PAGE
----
The invention, the technology and the benefits
of the Single Reaction Chamber (SRC)
Sample preparation plays a pivotal role in elemental analysis as it directly
impacts the data quality, the laboratory throughput and the analysis
costs. Over the last 30 years, this technology went through a series of
incremental innovations that further evolved technology and intercepted
the needs of several industries. Nowadays, elemental analysis is moving
toward lower detection limits, which highlights the fundamental need that
sample preparation has to be more efficient and reliable.
In this book, we will discuss the incremental and disruptive innovation of
the microwave digestion system, starting from the first implementations
of the rotor-based systems until the latest Single Reaction Chamber
(SRC) technology. In order to keep up with the current spectroscopy
instrumentations, and the needs of modern laboratories, microwave
sample preparation has to provide an enhanced performance, a superior
ease of use, lower costs per sample and a higher throughput. The SRC
technology embraces all these needs in a single solution setting a new
path in sample preparation. Laboratories now rely on a new approach
to increase productivity and competitiveness without sacrificing the
capabilities of the digestion and the quality of the analysis.
The aim of the authors is to explain the reasons behind the development
of the SRC technology, its operation principle, and the values that it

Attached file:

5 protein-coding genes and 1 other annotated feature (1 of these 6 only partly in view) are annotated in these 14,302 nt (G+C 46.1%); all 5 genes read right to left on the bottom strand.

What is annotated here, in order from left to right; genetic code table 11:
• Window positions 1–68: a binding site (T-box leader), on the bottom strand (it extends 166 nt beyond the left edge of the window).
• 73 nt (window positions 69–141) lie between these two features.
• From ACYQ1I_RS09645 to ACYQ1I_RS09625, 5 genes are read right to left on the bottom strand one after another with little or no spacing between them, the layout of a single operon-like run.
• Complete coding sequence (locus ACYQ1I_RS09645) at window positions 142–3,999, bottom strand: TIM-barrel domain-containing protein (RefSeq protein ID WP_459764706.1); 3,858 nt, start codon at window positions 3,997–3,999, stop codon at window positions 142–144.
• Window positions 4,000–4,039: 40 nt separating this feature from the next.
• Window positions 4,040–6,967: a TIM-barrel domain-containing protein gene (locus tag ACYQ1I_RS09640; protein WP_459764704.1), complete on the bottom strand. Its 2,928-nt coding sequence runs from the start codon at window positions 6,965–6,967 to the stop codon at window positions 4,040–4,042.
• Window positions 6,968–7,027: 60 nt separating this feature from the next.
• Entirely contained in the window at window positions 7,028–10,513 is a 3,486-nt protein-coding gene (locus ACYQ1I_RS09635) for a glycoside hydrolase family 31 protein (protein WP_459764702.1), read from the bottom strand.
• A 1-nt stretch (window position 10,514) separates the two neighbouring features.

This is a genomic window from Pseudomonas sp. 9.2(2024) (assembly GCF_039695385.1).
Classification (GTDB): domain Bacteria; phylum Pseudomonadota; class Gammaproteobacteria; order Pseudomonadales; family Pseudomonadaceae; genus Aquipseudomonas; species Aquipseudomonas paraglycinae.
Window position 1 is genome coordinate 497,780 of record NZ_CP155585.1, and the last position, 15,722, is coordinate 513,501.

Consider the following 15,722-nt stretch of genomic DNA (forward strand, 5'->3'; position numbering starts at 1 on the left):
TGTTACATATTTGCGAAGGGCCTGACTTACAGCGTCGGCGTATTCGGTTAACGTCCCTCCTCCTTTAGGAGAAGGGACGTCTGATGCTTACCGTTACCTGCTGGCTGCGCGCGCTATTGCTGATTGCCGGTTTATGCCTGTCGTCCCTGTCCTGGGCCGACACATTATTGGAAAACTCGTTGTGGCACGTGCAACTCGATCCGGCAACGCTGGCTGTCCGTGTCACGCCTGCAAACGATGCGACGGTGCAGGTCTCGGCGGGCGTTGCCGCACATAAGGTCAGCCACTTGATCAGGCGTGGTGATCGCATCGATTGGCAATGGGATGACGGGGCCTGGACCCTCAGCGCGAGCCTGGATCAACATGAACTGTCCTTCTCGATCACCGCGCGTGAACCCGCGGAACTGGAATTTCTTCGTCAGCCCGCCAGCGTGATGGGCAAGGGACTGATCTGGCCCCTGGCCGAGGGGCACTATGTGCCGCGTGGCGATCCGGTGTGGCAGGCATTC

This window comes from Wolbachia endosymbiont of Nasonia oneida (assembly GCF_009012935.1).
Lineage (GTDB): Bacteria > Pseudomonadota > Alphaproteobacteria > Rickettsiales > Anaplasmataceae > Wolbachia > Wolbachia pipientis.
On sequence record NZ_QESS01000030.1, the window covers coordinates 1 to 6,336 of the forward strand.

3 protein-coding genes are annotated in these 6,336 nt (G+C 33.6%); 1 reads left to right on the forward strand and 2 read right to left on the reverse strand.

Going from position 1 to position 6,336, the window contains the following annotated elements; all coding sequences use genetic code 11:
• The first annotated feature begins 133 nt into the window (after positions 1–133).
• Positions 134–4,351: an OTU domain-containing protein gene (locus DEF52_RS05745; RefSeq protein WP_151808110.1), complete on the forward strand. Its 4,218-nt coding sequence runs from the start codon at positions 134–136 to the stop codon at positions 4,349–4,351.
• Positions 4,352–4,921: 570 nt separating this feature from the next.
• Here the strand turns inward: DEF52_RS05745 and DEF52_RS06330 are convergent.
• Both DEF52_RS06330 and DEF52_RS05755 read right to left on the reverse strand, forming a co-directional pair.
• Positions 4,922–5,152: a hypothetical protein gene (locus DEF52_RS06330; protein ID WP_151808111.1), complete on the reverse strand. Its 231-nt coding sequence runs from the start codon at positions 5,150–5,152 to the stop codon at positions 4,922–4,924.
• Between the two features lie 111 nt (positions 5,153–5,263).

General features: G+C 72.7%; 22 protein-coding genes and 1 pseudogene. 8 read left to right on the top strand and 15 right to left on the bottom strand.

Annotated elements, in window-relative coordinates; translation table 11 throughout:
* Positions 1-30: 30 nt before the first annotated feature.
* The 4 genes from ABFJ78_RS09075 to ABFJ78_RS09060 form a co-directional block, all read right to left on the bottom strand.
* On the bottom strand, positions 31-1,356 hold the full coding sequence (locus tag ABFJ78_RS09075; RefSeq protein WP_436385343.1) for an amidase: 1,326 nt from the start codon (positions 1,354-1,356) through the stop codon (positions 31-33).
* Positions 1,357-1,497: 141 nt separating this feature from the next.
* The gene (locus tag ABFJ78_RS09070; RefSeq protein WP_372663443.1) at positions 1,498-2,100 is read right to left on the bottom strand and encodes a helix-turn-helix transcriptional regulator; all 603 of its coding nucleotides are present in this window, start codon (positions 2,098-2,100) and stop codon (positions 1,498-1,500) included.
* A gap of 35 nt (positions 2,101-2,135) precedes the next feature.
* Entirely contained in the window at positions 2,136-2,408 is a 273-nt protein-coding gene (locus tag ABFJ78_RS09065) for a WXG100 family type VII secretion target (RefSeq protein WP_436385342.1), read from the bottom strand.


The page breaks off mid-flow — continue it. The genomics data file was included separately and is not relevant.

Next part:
brings to modern laboratories, through a series of case studies and the
new opportunities it ensures in elemental analysis.
Incremental vs disruptive innovation in microwave
Sample preparation and SRC technology: influence,
effects and role in elemental analysis
Principle of operation of the Single Reaction Chamber
The applicability of the Single Reaction Chamber
to various matrices
The impact of the SRC Technology on Modern
How could I validate developed analytical procedures?
How could I evaluate accuracy?
How could I evaluate precision?
How could I evaluate sensitivity?
How could I evaluate specificity?
How could I evaluate sample throughput?
President at MLS GmbH and working in sample preparation for element
analysis for almost five decades. His intuitions are the fundamentals of
today’s technologies in microwave sample preparation and pressure
Full Professor at the Department of Chemistry, Federal University of São Carlos (São Carlos, São Paulo State, Brazil) and Visiting Professor at the Faculty of Pharmacy, University of Concepción
(Concepción, Chile). Member of the Group for Applied Instrumental Analysis (GAIA, DQ, UFSCar).